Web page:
Dubai: She could be the first female Saudi equestrian rider to take part in this month’s Olympic Games in London.
Her name was mentioned, by some activists, as a woman with a good chance. But Alia Abutayah Alhwiti refused to confirm or deny.
Alia, who is currently pursuing her master degree in political science in London, said should anybody ask her to participate, “she is ready”.
Alia, who dodged the issue of her age with a laugh, said she has been riding horses since she was five years’ old. At first in her family ranch, and then she received professional training from British, Jordanian and other Arab trainers.
She participated in several events starting from 1997 in different Arab countries. She won the dressage medal in 1998, and reached an advanced position in several other competitions, including endurance or long distance races.
Asked whether she will participate in the Olympics, Alia responded, “There are things I would like to keep for myself” and “there is still a hope”.
Alia, who comes from a well-known tribe in the Arabian Peninsula, added “if she is to be given the honour to represent her country (in the Olympics) she will be honoured to accept it. Otherwise, she will continue loving horses.”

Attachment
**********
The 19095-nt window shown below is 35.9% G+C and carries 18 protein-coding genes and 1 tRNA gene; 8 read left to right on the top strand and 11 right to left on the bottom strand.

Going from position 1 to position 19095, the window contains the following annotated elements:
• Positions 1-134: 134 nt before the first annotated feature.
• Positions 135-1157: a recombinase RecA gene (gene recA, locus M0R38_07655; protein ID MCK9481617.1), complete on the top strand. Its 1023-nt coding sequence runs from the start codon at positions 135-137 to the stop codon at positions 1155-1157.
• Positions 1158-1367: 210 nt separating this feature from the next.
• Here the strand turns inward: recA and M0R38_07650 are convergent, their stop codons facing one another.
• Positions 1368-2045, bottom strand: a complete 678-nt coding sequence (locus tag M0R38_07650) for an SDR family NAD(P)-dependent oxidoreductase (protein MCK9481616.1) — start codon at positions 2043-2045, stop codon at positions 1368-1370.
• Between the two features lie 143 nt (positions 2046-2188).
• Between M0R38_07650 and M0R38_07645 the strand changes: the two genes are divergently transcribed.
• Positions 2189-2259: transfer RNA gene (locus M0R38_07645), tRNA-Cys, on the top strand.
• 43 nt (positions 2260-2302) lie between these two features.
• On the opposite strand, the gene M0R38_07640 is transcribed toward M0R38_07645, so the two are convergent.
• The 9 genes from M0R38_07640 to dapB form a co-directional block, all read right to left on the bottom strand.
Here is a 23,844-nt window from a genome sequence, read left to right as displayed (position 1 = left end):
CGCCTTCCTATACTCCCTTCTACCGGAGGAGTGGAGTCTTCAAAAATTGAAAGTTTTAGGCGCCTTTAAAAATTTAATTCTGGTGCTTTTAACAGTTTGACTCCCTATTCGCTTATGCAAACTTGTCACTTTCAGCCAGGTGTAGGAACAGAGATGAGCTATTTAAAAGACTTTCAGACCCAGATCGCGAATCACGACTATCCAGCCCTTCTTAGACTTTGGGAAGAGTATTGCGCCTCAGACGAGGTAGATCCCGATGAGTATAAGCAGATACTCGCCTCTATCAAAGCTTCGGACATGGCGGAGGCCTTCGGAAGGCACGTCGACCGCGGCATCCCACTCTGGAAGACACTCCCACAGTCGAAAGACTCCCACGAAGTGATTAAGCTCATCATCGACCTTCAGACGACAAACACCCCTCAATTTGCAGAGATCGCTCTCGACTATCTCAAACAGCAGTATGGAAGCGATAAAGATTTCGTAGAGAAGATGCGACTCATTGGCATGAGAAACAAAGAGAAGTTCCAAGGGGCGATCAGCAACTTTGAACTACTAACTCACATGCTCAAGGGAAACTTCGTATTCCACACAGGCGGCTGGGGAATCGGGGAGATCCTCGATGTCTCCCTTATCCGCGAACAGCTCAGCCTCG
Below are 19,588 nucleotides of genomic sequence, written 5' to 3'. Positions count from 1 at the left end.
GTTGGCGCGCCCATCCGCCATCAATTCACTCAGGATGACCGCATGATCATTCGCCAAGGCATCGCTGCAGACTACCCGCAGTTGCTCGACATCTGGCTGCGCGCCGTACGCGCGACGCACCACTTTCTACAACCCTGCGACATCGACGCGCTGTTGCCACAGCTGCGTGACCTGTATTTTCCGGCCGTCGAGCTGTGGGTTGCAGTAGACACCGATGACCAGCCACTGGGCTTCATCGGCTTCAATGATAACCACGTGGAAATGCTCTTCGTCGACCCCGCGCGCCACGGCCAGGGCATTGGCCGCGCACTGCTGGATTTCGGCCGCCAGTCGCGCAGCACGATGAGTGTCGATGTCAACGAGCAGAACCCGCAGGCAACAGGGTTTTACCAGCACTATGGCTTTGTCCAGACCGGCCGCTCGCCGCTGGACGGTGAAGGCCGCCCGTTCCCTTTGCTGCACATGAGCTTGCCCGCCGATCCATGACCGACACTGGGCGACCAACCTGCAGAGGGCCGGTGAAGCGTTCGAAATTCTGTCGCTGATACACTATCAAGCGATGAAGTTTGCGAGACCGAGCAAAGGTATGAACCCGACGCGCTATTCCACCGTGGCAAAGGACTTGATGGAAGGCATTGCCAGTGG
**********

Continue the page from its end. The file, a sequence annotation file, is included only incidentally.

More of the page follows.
Saudi Arabia has announced last month that it will allow women to participate in this month’s international games.
“Saudi Arabian Olympic Committee will oversee the participation of women athletes who can qualify for the Games,” said a statement issued by the Saudi embassy in London.
The decision was welcomed by Saudi women activists, who expressed their hope that it will be followed by other moves including encouraging women sports inside the Kingdom.
All eyes were directed at the 20-year-old equestrian rider Dalma Malhas, who was looked at as a qualified Saudi women who could win another medal to her country.
However, these hopes were dashed after her horse was injured therby preventing her from participating.